The Peak Oil Theory Explained
Peak oil is one of the most important theories of all time when it comes to economics. In a nutshell the theory says that at some point oil production will decline and prices will rise. When this happens it is going to have a dramatic effect on the global economy. Many experts fear a worldwide depression will follow the peak in oil production as high prices drag down the whole world’s economy. Others are less pessimistic but it is almost universal agreed that peak oil is a problem that needs to be addressed.
Basically the peak oil theory is that at some point oil production will peak, after which the amount of oil that is being produced will decline. It is believed that once the decline has started it will become a terminal decline and oil production will never again reach the levels they were at during the peak. When this happens there are going to be serious consequences to the world’s economy. Since the demand for oil is unlikely to decline it inevitably means that the price will increase, probably quite dramatically. This is a problem since the global economy is heavily dependent on cheap oil. If the price of oil rises dramatically unless we actually have viable alternatives available to replace it the price of everything is likely to increase. This will mean a loss of purchasing power and a significant decrease in the standard of living for most people.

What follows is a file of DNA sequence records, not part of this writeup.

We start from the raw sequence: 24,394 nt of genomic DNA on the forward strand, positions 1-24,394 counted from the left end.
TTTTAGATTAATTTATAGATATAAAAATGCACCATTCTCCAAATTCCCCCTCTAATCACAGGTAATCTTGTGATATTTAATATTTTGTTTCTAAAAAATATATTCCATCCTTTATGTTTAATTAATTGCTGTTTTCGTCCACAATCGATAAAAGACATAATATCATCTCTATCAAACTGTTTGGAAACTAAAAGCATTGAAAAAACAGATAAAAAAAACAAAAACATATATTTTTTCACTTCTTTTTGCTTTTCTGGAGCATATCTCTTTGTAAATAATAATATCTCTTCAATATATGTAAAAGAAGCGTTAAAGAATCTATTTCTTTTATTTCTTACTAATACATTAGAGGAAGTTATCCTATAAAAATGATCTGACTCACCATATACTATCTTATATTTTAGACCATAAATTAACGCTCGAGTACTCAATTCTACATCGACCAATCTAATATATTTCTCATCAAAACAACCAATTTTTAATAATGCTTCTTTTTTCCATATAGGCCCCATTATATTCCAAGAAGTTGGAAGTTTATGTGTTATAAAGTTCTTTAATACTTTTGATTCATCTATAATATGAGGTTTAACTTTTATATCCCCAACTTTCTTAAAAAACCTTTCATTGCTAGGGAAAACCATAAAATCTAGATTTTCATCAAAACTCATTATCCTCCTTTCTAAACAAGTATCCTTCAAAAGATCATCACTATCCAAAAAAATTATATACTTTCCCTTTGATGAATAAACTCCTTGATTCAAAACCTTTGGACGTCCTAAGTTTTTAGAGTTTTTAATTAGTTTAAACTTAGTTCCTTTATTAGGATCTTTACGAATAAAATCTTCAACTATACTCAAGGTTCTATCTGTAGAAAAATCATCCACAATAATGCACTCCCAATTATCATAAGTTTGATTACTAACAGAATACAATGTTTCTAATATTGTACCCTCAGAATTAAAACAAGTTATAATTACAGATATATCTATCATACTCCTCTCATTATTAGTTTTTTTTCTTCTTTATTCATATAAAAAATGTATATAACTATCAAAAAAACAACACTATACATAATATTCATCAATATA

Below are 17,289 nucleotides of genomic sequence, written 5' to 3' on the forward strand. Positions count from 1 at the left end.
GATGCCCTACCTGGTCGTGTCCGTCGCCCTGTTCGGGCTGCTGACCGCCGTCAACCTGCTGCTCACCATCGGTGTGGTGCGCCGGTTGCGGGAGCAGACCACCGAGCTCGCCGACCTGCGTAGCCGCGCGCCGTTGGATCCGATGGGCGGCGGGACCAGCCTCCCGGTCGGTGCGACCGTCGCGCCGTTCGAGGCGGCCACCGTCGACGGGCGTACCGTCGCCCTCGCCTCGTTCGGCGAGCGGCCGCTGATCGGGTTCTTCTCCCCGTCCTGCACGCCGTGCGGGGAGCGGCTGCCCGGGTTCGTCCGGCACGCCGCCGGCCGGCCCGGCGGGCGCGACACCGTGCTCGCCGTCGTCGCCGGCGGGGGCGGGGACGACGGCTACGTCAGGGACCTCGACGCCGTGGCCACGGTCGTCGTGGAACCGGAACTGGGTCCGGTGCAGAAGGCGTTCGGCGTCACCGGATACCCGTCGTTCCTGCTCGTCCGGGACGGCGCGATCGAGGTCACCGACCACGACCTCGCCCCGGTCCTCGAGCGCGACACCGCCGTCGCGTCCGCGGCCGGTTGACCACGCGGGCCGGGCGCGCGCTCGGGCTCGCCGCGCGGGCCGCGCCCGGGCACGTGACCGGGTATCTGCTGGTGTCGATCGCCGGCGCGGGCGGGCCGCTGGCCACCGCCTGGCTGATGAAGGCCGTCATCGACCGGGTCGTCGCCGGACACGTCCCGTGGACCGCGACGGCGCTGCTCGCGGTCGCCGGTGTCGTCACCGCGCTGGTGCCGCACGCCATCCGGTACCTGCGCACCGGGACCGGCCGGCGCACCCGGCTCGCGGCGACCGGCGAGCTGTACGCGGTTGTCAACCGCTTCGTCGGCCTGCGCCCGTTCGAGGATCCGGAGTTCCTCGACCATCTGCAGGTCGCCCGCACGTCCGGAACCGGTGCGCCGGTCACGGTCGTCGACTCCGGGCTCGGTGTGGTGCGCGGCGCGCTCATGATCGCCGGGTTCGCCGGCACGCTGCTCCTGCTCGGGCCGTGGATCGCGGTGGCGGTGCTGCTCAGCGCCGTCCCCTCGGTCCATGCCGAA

An even greater concern is the lack of preparation for the peak. If we wait until the peak occurs before addressing the rising price of oil it there will almost certainly be an economic depression as a result. If we make an effort to develop alternative fuel sources before the peak so that we have alternatives when the prices do rise it is very likely that we will be able to deal with the problem. On the other hand if wait until the peak occurs and try to react to the reduced production and higher prices it will be too late for proactive mitigation of the high oil prices. Unfortunately it looks like this is exactly what we are going to do as remarkably little investment has been made in alternative energy sources.
One of the weaknesses of the peak oil theory is that it can’t really be used to determine when the peak will occur. Many years after the fact it will be obvious but the theory does little to predict the future. This means that nobody really knows when oil will peak. Some people argue that it has already happened while others argue that it won’t happen for at least another decade. Regardless the fact remains that it will happen and even the most optimistic predictions suggest that oil production will peak within the next ten years. Therefore action needs to be taken immediately to ensure that we are prepared for rising oil prices.